Hangs after 16384 requests

Jan 21, 2009 at 5:06 PM
Hi,

Is there any particular reason that the HttpListener cannot take more than 16384 requests from the same source (didn't try different sources yet)?
Wanted to run some performance checks firing GET requests on the server. It performs great (less than 3ms per request), but after 16384 +/- 10 requests, it just stops. No error messages, no other strange things. It just doesn't answer any more.

Tried to search for overflows etc., but didn't find anything. Any way to activate keep-alive? Maybe it's too many ports being held open at the same time?

Any hints are more than appreciated :-)

Thanks!

Carsten
Coordinator
Jan 21, 2009 at 5:32 PM
Keep-Alive is supported and will be used if the client requests it (header: "Connection: Keep-Alive").

I have no idea why it stops after 16384 requests. Sockets sounds like an idea. I do not pass any sockets to the HttpClientContextImp today, only a Stream (either a NetworkStream or a SslStream containing a NetworkStream). I do not know if closing a NetworkStream will also close a socket. If not, that might be the problem.



Jan 21, 2009 at 5:43 PM
Edited Jan 21, 2009 at 5:45 PM
Checked again running netstat in parallel. Obviously sockets are not the problem (it's only using a single socket for all non-concurrent requests).
Must be something else.

Maybe someone can confirm that? Here's the easiest way to find out:

On a Linux-based machine (or MacOS, or maybe even Windows -- but you will need to install Apache there) run:

$ ab -c 1 -n 40000 http://192.168.160.133:8081/
(obviously you need to replace the URL accordingly)


@jgauffin: Thanks for applying my patch regarding the NullPointerException that fast!


Edit: will try to build a multi-threaded web server using the HttpListener today or tomorrow (not a huge task anyway). Then we'll see, if it's an issue related to the code or the network or maybe something completely different.

Jan 23, 2009 at 1:44 PM
Tried it again, multi-threaded this time. The bug must be somewhere on the way to (or rather before!) the OnRequest handler. At some point -- around 16384 requests -- it stops receiving requests and the client gets timeouts. However, no exception is being risen. Can anyone confirm this oddity?

Jan 23, 2009 at 2:14 PM
Okay, false alarm here. Sorry about that! 
Keep-Alive wasn't working. Now it does and I can kick millions of requests through the ether.
I also did some more tests without keep-alive, and it seems to be a windows issue. Apparently only 16384 sockets can be open at the same time. Then it takes a while to free resources, and the server accepts requests again.

Any Windows experts here? Under Linux (probably we will run the server there at some point) that's all tweakable using /proc and sysctl. What's the situation on Windows? Thanks!



Coordinator
Jan 25, 2009 at 3:22 PM
Did keep alive not work in the webserver or in the client that you tested with?

I'll make sure that the socket is closed properly (with the reuse flag set to true) next week.
Jan 26, 2009 at 5:38 PM
was my mistake. I didn't tell Apache Benchmark to use keep-alive :-(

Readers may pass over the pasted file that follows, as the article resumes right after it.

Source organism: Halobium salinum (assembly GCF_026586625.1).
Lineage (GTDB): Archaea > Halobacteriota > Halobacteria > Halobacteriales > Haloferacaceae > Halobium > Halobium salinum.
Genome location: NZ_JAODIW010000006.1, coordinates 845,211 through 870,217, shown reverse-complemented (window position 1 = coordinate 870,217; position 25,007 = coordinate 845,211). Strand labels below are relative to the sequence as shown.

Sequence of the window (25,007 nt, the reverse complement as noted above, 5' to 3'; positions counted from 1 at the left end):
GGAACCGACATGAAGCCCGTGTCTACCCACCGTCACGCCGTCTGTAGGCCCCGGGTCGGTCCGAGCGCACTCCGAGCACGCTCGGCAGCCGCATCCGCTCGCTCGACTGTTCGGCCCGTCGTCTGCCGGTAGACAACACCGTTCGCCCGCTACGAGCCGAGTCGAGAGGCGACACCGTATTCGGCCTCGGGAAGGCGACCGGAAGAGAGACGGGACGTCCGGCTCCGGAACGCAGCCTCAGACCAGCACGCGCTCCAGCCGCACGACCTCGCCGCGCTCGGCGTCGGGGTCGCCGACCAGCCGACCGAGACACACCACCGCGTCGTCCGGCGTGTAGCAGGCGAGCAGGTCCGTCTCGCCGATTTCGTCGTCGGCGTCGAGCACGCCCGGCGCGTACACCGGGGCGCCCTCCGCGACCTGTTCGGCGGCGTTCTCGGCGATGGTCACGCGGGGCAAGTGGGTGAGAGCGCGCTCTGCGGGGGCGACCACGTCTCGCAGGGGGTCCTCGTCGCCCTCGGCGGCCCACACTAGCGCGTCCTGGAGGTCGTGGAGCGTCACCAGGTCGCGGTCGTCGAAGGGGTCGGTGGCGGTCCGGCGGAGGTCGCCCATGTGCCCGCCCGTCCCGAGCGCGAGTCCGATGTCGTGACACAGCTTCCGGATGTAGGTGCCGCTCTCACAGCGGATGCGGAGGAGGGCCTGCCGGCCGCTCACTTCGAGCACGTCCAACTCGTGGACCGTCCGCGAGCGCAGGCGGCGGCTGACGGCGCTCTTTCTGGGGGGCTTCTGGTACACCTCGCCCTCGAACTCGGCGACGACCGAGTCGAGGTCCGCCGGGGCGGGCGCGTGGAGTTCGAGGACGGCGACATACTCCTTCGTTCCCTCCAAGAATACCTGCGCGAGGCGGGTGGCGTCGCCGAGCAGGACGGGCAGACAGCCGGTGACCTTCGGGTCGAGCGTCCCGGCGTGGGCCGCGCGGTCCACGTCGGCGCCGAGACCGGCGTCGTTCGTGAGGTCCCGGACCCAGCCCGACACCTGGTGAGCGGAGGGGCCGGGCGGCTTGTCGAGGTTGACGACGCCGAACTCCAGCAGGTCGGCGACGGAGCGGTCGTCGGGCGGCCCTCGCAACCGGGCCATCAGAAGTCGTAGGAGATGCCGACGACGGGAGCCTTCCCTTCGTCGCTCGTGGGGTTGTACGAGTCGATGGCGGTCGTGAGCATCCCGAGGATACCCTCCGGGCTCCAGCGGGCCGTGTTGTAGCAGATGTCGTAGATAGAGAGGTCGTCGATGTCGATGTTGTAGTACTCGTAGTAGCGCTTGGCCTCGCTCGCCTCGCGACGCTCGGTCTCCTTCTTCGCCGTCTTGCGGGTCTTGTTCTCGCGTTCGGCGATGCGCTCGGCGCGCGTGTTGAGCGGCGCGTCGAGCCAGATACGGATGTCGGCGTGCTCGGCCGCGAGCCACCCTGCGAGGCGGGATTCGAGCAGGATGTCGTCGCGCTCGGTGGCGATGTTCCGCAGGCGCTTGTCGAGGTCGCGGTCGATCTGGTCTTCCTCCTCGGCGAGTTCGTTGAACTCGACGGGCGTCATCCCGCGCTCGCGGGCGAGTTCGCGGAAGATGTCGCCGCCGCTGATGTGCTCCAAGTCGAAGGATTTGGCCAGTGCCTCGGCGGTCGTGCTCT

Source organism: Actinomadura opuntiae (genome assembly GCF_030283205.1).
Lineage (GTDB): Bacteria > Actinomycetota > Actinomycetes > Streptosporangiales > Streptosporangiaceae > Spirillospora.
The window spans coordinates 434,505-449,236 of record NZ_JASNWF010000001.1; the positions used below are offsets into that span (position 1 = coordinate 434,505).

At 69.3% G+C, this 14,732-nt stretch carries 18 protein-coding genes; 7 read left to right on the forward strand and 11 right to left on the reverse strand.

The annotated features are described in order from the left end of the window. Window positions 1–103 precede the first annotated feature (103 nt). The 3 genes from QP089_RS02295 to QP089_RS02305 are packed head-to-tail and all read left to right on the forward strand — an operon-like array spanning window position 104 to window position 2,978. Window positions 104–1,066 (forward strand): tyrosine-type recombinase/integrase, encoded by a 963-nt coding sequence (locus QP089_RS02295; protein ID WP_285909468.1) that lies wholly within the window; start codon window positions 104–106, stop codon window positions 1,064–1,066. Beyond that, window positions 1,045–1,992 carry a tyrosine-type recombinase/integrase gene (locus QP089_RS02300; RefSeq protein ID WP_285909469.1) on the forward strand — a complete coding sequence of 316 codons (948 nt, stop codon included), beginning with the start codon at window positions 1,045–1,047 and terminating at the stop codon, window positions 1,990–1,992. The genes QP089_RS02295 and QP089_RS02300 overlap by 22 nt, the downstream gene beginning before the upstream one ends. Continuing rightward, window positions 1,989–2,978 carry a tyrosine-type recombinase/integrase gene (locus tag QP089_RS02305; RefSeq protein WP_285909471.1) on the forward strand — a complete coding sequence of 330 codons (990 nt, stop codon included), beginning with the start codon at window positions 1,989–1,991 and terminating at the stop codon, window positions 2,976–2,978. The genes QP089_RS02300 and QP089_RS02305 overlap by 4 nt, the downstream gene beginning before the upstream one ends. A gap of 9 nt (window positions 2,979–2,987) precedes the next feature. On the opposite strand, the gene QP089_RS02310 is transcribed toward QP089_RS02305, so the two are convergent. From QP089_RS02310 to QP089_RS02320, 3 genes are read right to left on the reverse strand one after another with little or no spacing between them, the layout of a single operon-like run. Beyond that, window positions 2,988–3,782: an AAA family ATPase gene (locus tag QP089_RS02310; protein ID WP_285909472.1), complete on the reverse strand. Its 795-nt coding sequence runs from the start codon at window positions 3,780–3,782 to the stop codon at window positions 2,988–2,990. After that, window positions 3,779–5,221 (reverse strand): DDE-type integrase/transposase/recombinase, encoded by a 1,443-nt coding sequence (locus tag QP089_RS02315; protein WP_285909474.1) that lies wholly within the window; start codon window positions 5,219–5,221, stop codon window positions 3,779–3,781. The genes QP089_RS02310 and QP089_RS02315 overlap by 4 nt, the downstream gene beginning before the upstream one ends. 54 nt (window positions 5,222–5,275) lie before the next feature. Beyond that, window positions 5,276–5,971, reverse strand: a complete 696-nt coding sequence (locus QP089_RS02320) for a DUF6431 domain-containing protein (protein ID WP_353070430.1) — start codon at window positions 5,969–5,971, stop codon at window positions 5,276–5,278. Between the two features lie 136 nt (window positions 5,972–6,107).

Anyway, I just threw 500,000 requests (simultaneously from different machines) on my threaded version of the server and stored all of them into a DB (async, buffered). Response time per request: ~1ms. (not even a dedicated machine, just a VM)

Now we can go ahead with the logging server. 

Great stuff, "jgauffin"!


Coordinator
Jan 26, 2009 at 8:07 PM
Edited Jan 26, 2009 at 8:08 PM
thanks :)

I would really appreciate if you could do some benchmarking, write a little about it, your setup etc, so that I can post it in the wiki. I would of course give you credits for it.
Coordinator
Jan 27, 2009 at 2:04 PM
I've created a class that derives NetworkStream ("ReusableSocketNetworkStream" ;) ) to that disconnects the socket with the Reusable flag set to true. The listener should now work with more than 16384 requests, even if keep-alive is inactive.
Jan 27, 2009 at 2:35 PM
That sounds interesting. Will check that out later (hopefully today).

As to the benchmarking: Will come. I may create another open source project anyway, using your C# Webserver as the foundation for a multi-threaded high-performance logging server, which does nothing but
  • accepting requests
  • dispatching them to multiple ServerThreads which do pre-processing for LogQueue
  • enqueueing them in LogQueue for writing to database (async!)
  • diverting them to a fallback thread (OverflowSerializer), which buffers to disk (in case DB is down) and feeds them into the DB as soon as it is back up again
  • delivering status code 200 (that's done after pre-processing by the ServerThread classes, unless panic flags have been set by the PanicEventHandler, in which case the ServerThreads will return status code 500)
Planned features are
  • PanicEventHandler (memory usage in LogQueue grows much faster than the DB can write, OR -- even worse -- DB is down, OR -- even worse -- fallback thread runs out of disk space)
  • Status Listener on another port to gather some runtime data and stats

The fall-back thing is not implemented yet. But with a concurrency of 5 requests at a time, I got average response times below 1ms in a very poorly performing environment. Memory footprint: 20MB including debug code.

It's not priority here at the moment, so more details may take a while. :-)